As my children continued to play, she glanced over at them regularly. Again, I did not care. When you’re a Black person living in America, you become accustomed to a certain level of scrutiny and suspicion. This is why I enjoy visiting other countries so much. It was at that point that she called another customer to her counter – before finishing my transaction – as though to hurry me along. I saw the cashier look back at the customer standing behind me. The customer was wearing a khaki jacket and a burgundy infinity scarf. I saw her look at my left hand and smile and strange little smile. She and the customer exchanged knowing looks, at which point I began to stare them both in the face with my eyebrows raised expectantly. Was there a joke I was missing? Could I get in? For 15 seconds I did not break my gaze until the cashier asked for my email address.
“You guys already have it, but I’ll give it to you anyway.”
I finished up my transaction and left.
Some of you reading this who live in other parts of the world may not see the big deal in this encounter. If I was coming straight out of Ghana, I’d tell my present self to “get over it”. After all, it’s not that big a deal in the grand scheme of things, is it? Well no, Ms. Immigrant. In the grand scheme of things, it is actually quite damaging. These microaggressions – acts of unintended discrimination motivated by racism – are problematic and can be injurious to the recipient. After I posted my status, a friend of mine responded with this:
I was thunderstruck by her disclosure, though I should not have been. As someone who has had to be on WIC for a short while, I am very familiar with the looks of disdain that the seller flings at the customer when payment in WIC is processed. Women who are on government assistance these days are “lucky”. In my time, you had to separate your food items on the conveyor belt by those approved by WIC, present a voucher and THEN hand it over to the cashier. These days, it’s all done very inconspicuously on a government issued debit card so that it normalizes the transaction and gives dignity to the impoverished/unfortunate woman. Still, as my friend’s case reveals, that doesn’t stop people from assuming a Black woman with three or more kids must be on government assistance, does it?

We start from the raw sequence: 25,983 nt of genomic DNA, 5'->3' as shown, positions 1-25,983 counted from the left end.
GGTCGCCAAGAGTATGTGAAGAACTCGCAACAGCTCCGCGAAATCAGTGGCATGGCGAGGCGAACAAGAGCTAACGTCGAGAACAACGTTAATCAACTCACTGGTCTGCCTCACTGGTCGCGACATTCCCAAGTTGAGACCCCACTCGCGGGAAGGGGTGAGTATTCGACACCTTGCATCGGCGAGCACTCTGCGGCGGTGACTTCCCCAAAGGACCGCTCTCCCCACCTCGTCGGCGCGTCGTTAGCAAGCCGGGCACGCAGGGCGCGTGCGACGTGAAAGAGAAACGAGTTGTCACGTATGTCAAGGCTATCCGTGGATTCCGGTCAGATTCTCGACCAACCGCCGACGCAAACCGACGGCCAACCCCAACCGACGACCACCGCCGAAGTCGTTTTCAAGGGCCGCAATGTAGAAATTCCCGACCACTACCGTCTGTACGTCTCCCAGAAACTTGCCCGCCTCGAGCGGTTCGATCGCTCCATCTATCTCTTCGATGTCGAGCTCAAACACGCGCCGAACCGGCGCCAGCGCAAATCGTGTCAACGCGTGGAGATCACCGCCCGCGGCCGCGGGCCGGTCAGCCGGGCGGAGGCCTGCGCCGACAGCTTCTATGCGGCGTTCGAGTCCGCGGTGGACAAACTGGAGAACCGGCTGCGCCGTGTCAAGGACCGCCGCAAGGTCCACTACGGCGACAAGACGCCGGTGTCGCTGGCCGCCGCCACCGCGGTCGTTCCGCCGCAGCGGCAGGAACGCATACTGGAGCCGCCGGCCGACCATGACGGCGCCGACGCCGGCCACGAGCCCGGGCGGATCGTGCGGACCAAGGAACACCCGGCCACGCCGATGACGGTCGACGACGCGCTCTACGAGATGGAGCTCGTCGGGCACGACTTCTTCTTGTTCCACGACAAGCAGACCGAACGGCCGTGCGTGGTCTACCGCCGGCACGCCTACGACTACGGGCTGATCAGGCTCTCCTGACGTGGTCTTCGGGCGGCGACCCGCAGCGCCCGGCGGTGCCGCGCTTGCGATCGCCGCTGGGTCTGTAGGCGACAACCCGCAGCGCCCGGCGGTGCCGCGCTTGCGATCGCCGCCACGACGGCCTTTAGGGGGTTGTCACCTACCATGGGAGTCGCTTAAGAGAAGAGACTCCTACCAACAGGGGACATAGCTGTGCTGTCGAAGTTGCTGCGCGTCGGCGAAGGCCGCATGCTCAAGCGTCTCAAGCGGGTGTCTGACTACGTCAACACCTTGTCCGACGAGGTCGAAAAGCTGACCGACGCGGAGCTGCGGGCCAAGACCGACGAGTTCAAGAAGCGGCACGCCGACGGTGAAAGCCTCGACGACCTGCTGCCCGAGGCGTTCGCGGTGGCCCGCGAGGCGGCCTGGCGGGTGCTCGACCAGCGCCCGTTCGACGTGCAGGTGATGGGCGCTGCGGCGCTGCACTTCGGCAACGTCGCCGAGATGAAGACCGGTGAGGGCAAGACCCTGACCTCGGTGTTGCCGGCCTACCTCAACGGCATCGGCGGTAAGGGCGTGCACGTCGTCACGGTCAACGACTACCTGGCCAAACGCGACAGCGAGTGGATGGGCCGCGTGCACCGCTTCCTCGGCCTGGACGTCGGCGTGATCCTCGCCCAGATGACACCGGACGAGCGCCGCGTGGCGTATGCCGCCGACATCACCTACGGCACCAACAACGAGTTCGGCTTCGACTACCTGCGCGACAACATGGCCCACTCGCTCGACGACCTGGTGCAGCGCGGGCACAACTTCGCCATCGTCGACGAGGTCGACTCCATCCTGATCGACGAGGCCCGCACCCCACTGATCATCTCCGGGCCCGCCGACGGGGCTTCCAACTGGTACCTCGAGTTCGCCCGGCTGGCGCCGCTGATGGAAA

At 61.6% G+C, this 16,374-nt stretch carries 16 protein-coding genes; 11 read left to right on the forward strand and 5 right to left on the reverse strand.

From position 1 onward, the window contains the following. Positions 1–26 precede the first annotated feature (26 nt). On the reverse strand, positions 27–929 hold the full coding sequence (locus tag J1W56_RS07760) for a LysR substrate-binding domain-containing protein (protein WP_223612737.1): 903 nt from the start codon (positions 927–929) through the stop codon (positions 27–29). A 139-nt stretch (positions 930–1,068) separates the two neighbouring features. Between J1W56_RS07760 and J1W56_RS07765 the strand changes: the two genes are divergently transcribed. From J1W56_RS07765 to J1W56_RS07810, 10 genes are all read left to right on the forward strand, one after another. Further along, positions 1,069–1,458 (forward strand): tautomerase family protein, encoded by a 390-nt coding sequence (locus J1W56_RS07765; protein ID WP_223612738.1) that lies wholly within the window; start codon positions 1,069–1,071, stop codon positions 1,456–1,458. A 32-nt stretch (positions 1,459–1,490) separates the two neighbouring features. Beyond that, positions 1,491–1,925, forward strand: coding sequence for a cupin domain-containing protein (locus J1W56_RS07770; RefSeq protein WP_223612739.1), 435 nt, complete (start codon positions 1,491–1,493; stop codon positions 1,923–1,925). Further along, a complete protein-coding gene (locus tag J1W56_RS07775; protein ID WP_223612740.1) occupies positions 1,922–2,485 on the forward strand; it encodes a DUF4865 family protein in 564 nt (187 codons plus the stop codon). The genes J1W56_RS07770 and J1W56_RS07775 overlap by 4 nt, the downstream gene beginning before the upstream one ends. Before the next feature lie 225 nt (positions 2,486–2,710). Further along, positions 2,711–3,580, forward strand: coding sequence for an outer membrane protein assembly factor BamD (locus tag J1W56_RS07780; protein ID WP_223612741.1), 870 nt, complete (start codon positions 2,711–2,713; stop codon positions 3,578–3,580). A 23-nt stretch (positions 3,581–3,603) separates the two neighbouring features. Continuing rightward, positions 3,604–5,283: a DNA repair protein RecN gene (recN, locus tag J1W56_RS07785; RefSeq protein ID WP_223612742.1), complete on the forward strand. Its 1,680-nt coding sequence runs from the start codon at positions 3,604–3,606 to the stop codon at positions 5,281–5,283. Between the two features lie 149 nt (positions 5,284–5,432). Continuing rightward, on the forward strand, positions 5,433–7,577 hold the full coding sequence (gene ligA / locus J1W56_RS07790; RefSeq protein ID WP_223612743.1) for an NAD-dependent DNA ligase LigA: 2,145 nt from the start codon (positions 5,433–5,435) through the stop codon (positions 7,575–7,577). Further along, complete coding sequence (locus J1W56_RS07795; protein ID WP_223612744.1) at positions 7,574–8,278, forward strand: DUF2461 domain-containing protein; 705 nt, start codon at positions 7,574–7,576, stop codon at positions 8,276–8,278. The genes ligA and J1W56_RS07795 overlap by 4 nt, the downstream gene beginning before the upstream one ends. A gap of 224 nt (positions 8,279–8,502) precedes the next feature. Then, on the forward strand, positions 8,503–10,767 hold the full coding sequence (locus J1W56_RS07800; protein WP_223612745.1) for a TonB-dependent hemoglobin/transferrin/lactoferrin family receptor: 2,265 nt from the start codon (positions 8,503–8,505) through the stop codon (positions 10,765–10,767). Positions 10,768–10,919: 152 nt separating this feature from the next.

The impact of microaggressions can be deadly. As I was contemplating my own brush with the phenomenon, I came across this post on the Humans of New York Facebook page:
In this mother’s desperation not to be seen as a parasite on American society’s benevolence and peculiar standards (which is what single Black motherhood is in this country isn’t it? A scourge.) she kept herself in a potentially deadly scenario for the sake of fulfilling the norms of respectability politics. The messaging women of color, but Black women in particular, receive is “Well, at least you got a man to marry you! That should be good enough. Don’t be ungrateful. ” Meanwhile, a series of microaggressions and the accompanying messaging almost cost this woman her life.
Now, juxtapose my shopping the white woman’s experience. If she walks into Old Navy, it is assumed she has a nice house, a husband with a good job and is a frugal shopper who is doing her bit to save her family some money. No one questions a white woman walking into Old Navy with her kids and without her wedding ring. She may have taken it off while she was doing yoga or gardening. Maybe she’s even divorced and just trying to clothe her kids as fashionably and affordably as she can. Either way, bravo for her! We make assumptions about white woman/motherhood too.
I was humbled – and further troubled – when a friend of mine made this observation about my observation:
And isn’t that true? The average ‘real American’ would take one look at me while on an excursion with my children and make several assumptions about me, none of which would include a private school education, a bachelors obtained with high honors, or three books published.
Be honest. What do you see when you see a Black woman in public with her kids. What assumptions do you make about her? Do you have your thoughts formed? Okay, now consider your thoughts carefully.